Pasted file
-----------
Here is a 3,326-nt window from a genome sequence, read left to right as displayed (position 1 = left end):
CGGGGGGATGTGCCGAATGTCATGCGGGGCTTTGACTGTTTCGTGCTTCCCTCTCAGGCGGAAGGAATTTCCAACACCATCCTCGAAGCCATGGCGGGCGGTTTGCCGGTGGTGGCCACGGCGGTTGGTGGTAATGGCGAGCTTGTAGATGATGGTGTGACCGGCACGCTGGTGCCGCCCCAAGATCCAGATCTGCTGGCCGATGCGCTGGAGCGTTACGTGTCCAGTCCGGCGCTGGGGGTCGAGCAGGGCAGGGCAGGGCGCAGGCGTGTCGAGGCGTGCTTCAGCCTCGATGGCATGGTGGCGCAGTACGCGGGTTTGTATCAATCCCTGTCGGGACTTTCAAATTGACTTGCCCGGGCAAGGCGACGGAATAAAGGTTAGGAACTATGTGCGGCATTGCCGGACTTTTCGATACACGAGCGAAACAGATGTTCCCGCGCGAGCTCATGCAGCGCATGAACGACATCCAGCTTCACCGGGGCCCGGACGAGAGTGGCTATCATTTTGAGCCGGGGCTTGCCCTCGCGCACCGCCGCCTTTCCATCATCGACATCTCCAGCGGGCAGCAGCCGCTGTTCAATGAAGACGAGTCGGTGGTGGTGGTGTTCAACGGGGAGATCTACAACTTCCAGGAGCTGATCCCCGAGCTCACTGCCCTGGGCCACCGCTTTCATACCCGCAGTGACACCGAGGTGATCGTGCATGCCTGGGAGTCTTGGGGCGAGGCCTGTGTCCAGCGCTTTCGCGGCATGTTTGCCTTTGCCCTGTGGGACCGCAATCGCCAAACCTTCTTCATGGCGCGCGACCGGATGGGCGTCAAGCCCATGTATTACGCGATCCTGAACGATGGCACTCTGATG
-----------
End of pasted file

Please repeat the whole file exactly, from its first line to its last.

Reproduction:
Here is a 3,326-nt window from a genome sequence, read left to right as displayed (position 1 = left end):
CGGGGGGATGTGCCGAATGTCATGCGGGGCTTTGACTGTTTCGTGCTTCCCTCTCAGGCGGAAGGAATTTCCAACACCATCCTCGAAGCCATGGCGGGCGGTTTGCCGGTGGTGGCCACGGCGGTTGGTGGTAATGGCGAGCTTGTAGATGATGGTGTGACCGGCACGCTGGTGCCGCCCCAAGATCCAGATCTGCTGGCCGATGCGCTGGAGCGTTACGTGTCCAGTCCGGCGCTGGGGGTCGAGCAGGGCAGGGCAGGGCGCAGGCGTGTCGAGGCGTGCTTCAGCCTCGATGGCATGGTGGCGCAGTACGCGGGTTTGTATCAATCCCTGTCGGGACTTTCAAATTGACTTGCCCGGGCAAGGCGACGGAATAAAGGTTAGGAACTATGTGCGGCATTGCCGGACTTTTCGATACACGAGCGAAACAGATGTTCCCGCGCGAGCTCATGCAGCGCATGAACGACATCCAGCTTCACCGGGGCCCGGACGAGAGTGGCTATCATTTTGAGCCGGGGCTTGCCCTCGCGCACCGCCGCCTTTCCATCATCGACATCTCCAGCGGGCAGCAGCCGCTGTTCAATGAAGACGAGTCGGTGGTGGTGGTGTTCAACGGGGAGATCTACAACTTCCAGGAGCTGATCCCCGAGCTCACTGCCCTGGGCCACCGCTTTCATACCCGCAGTGACACCGAGGTGATCGTGCATGCCTGGGAGTCTTGGGGCGAGGCCTGTGTCCAGCGCTTTCGCGGCATGTTTGCCTTTGCCCTGTGGGACCGCAATCGCCAAACCTTCTTCATGGCGCGCGACCGGATGGGCGTCAAGCCCATGTATTACGCGATCCTGAACGATGGCACTCTGATG